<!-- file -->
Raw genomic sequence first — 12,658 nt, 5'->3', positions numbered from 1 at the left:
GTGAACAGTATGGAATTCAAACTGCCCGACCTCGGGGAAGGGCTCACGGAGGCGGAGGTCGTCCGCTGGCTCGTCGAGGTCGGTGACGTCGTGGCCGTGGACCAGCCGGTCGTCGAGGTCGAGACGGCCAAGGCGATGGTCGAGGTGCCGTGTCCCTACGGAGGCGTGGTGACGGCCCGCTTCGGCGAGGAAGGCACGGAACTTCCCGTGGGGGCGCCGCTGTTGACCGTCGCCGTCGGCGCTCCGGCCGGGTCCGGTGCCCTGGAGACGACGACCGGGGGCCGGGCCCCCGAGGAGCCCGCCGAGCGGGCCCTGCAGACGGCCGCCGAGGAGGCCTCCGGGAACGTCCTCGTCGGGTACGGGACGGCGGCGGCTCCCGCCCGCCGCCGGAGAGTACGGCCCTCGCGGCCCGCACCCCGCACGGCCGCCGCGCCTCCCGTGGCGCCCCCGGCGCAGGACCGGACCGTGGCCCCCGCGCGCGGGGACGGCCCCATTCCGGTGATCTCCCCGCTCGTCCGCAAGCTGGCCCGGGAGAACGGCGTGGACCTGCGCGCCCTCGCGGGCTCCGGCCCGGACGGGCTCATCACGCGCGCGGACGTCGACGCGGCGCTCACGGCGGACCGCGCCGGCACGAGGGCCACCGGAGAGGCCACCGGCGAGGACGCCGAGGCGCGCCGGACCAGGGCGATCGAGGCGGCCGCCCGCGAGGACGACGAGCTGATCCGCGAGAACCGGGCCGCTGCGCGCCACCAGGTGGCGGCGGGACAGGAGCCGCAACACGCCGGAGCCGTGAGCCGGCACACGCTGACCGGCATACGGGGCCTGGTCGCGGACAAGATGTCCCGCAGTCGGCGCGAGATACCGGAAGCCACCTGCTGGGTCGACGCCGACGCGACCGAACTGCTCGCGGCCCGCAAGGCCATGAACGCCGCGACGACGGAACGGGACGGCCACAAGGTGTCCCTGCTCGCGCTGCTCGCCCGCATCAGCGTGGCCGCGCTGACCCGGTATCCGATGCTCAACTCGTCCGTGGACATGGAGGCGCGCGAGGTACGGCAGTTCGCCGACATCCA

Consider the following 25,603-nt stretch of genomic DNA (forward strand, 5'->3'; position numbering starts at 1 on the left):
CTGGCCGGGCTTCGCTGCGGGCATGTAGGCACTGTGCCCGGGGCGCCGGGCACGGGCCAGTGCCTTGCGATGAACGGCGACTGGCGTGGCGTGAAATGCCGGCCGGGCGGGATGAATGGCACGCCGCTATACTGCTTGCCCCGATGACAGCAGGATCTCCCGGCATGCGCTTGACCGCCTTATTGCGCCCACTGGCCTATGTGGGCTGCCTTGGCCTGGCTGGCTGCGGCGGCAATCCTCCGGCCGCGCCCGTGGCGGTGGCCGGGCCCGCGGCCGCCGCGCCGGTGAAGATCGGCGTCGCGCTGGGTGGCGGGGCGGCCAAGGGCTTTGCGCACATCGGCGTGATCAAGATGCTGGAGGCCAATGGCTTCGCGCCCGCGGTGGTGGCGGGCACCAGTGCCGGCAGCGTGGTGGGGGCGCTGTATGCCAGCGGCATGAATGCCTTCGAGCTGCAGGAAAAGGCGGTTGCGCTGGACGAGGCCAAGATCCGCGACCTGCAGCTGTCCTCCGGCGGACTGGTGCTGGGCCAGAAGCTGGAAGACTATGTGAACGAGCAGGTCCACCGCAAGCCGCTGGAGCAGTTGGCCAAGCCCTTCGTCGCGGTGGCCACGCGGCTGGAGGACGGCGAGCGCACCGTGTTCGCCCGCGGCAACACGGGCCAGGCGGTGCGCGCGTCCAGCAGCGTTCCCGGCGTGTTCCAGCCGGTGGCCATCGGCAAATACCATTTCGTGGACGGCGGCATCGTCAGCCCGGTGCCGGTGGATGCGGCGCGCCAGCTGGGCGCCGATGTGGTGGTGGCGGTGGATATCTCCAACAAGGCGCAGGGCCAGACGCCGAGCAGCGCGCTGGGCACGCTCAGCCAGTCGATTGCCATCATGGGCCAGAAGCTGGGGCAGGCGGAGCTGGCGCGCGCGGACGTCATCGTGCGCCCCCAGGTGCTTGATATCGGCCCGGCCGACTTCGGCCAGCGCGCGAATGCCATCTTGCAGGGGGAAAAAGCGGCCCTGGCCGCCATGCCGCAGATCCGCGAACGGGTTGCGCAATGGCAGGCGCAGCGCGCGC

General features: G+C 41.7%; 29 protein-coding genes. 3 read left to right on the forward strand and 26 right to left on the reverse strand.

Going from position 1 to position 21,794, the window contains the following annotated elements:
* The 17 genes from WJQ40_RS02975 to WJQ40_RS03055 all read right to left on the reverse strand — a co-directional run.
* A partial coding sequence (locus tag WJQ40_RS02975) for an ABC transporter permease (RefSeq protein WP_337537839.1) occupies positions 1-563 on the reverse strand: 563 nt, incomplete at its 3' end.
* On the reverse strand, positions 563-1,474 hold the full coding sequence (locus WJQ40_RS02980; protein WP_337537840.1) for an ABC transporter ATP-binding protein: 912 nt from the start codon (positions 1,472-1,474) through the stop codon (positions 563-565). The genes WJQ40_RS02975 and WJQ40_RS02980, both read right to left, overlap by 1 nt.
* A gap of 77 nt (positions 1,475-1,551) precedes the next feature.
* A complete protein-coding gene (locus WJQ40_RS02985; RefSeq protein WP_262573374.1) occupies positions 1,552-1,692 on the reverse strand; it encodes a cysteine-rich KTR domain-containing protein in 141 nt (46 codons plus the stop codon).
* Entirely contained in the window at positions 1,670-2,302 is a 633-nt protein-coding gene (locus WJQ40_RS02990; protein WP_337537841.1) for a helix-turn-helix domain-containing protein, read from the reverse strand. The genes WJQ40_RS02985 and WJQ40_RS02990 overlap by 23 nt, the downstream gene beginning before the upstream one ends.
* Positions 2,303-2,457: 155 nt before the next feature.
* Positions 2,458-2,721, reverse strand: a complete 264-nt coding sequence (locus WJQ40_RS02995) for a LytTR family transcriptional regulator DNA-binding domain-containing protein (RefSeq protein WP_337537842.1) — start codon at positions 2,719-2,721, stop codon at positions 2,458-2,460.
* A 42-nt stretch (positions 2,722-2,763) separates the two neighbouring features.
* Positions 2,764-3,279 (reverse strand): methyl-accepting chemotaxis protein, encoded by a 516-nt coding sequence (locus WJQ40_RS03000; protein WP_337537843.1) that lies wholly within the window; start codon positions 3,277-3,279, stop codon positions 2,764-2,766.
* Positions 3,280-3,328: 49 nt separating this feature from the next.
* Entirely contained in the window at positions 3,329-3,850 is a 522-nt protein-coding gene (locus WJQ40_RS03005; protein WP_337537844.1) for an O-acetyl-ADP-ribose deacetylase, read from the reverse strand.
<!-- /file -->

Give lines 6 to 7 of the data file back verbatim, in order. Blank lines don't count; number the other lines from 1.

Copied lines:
Going from position 1 to position 21,794, the window contains the following annotated elements:
* The 17 genes from WJQ40_RS02975 to WJQ40_RS03055 all read right to left on the reverse strand — a co-directional run.